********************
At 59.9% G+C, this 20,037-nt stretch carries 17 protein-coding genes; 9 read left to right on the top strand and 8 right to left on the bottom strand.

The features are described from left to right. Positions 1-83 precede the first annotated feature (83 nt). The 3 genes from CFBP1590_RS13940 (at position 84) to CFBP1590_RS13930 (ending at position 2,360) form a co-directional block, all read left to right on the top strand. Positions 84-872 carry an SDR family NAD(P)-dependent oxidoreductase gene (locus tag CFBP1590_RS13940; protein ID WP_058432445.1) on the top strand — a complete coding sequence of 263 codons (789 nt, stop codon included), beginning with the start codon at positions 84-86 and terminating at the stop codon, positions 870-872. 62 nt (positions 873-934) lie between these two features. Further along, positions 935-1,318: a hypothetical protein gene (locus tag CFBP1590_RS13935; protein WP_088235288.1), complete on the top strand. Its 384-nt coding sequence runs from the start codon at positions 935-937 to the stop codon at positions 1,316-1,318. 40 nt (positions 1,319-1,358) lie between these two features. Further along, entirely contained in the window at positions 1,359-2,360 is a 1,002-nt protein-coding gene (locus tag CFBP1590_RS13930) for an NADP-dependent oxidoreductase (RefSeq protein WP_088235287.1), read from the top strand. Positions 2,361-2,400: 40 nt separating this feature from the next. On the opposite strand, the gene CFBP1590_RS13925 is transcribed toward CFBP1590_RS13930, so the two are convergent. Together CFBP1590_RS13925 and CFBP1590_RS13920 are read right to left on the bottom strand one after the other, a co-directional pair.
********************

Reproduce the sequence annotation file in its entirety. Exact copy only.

At 59.9% G+C, this 20,037-nt stretch carries 17 protein-coding genes; 9 read left to right on the top strand and 8 right to left on the bottom strand.

The features are described from left to right. Positions 1-83 precede the first annotated feature (83 nt). The 3 genes from CFBP1590_RS13940 (at position 84) to CFBP1590_RS13930 (ending at position 2,360) form a co-directional block, all read left to right on the top strand. Positions 84-872 carry an SDR family NAD(P)-dependent oxidoreductase gene (locus tag CFBP1590_RS13940; protein ID WP_058432445.1) on the top strand — a complete coding sequence of 263 codons (789 nt, stop codon included), beginning with the start codon at positions 84-86 and terminating at the stop codon, positions 870-872. 62 nt (positions 873-934) lie between these two features. Further along, positions 935-1,318: a hypothetical protein gene (locus tag CFBP1590_RS13935; protein WP_088235288.1), complete on the top strand. Its 384-nt coding sequence runs from the start codon at positions 935-937 to the stop codon at positions 1,316-1,318. 40 nt (positions 1,319-1,358) lie between these two features. Further along, entirely contained in the window at positions 1,359-2,360 is a 1,002-nt protein-coding gene (locus tag CFBP1590_RS13930) for an NADP-dependent oxidoreductase (RefSeq protein WP_088235287.1), read from the top strand. Positions 2,361-2,400: 40 nt separating this feature from the next. On the opposite strand, the gene CFBP1590_RS13925 is transcribed toward CFBP1590_RS13930, so the two are convergent. Together CFBP1590_RS13925 and CFBP1590_RS13920 are read right to left on the bottom strand one after the other, a co-directional pair.